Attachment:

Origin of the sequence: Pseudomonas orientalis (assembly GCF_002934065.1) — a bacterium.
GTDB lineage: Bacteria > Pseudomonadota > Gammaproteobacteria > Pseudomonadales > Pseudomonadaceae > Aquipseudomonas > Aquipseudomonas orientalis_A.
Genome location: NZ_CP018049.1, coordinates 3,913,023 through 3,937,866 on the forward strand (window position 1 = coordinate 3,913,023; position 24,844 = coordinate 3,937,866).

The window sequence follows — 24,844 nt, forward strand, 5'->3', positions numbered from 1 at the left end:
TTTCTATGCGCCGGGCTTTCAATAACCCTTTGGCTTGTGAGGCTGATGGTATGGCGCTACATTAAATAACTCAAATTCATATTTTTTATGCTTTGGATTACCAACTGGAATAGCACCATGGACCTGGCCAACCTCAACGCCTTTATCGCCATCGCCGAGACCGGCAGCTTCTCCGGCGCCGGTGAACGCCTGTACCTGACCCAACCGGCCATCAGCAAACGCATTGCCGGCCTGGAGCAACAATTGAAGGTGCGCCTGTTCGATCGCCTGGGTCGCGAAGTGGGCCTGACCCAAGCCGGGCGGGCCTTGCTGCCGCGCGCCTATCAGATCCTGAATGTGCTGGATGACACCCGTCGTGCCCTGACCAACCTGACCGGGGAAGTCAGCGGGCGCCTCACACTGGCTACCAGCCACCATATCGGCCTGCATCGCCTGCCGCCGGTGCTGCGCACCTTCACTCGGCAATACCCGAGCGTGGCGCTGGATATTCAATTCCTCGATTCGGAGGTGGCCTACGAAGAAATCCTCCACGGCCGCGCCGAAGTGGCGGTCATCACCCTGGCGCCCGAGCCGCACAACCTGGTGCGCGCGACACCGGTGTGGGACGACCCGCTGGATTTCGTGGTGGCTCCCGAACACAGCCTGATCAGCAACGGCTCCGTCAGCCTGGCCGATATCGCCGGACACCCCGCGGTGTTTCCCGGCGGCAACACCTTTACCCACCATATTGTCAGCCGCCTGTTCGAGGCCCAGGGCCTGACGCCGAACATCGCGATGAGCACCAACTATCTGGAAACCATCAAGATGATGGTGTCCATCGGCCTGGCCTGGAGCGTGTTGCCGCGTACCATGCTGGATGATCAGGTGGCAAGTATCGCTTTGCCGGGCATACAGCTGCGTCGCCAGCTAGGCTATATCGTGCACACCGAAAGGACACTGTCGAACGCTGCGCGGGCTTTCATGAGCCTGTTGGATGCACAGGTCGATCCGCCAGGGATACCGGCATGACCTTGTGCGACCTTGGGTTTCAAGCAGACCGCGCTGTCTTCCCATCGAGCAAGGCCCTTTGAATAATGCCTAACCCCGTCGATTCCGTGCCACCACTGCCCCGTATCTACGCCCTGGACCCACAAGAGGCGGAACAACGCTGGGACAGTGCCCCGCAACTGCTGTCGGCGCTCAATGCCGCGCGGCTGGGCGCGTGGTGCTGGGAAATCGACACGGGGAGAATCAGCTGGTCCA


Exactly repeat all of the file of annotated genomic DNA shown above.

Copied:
Origin of the sequence: Pseudomonas orientalis (assembly GCF_002934065.1) — a bacterium.
GTDB lineage: Bacteria > Pseudomonadota > Gammaproteobacteria > Pseudomonadales > Pseudomonadaceae > Aquipseudomonas > Aquipseudomonas orientalis_A.
Genome location: NZ_CP018049.1, coordinates 3,913,023 through 3,937,866 on the forward strand (window position 1 = coordinate 3,913,023; position 24,844 = coordinate 3,937,866).

The window sequence follows — 24,844 nt, forward strand, 5'->3', positions numbered from 1 at the left end:
TTTCTATGCGCCGGGCTTTCAATAACCCTTTGGCTTGTGAGGCTGATGGTATGGCGCTACATTAAATAACTCAAATTCATATTTTTTATGCTTTGGATTACCAACTGGAATAGCACCATGGACCTGGCCAACCTCAACGCCTTTATCGCCATCGCCGAGACCGGCAGCTTCTCCGGCGCCGGTGAACGCCTGTACCTGACCCAACCGGCCATCAGCAAACGCATTGCCGGCCTGGAGCAACAATTGAAGGTGCGCCTGTTCGATCGCCTGGGTCGCGAAGTGGGCCTGACCCAAGCCGGGCGGGCCTTGCTGCCGCGCGCCTATCAGATCCTGAATGTGCTGGATGACACCCGTCGTGCCCTGACCAACCTGACCGGGGAAGTCAGCGGGCGCCTCACACTGGCTACCAGCCACCATATCGGCCTGCATCGCCTGCCGCCGGTGCTGCGCACCTTCACTCGGCAATACCCGAGCGTGGCGCTGGATATTCAATTCCTCGATTCGGAGGTGGCCTACGAAGAAATCCTCCACGGCCGCGCCGAAGTGGCGGTCATCACCCTGGCGCCCGAGCCGCACAACCTGGTGCGCGCGACACCGGTGTGGGACGACCCGCTGGATTTCGTGGTGGCTCCCGAACACAGCCTGATCAGCAACGGCTCCGTCAGCCTGGCCGATATCGCCGGACACCCCGCGGTGTTTCCCGGCGGCAACACCTTTACCCACCATATTGTCAGCCGCCTGTTCGAGGCCCAGGGCCTGACGCCGAACATCGCGATGAGCACCAACTATCTGGAAACCATCAAGATGATGGTGTCCATCGGCCTGGCCTGGAGCGTGTTGCCGCGTACCATGCTGGATGATCAGGTGGCAAGTATCGCTTTGCCGGGCATACAGCTGCGTCGCCAGCTAGGCTATATCGTGCACACCGAAAGGACACTGTCGAACGCTGCGCGGGCTTTCATGAGCCTGTTGGATGCACAGGTCGATCCGCCAGGGATACCGGCATGACCTTGTGCGACCTTGGGTTTCAAGCAGACCGCGCTGTCTTCCCATCGAGCAAGGCCCTTTGAATAATGCCTAACCCCGTCGATTCCGTGCCACCACTGCCCCGTATCTACGCCCTGGACCCACAAGAGGCGGAACAACGCTGGGACAGTGCCCCGCAACTGCTGTCGGCGCTCAATGCCGCGCGGCTGGGCGCGTGGTGCTGGGAAATCGACACGGGGAGAATCAGCTGGTCCA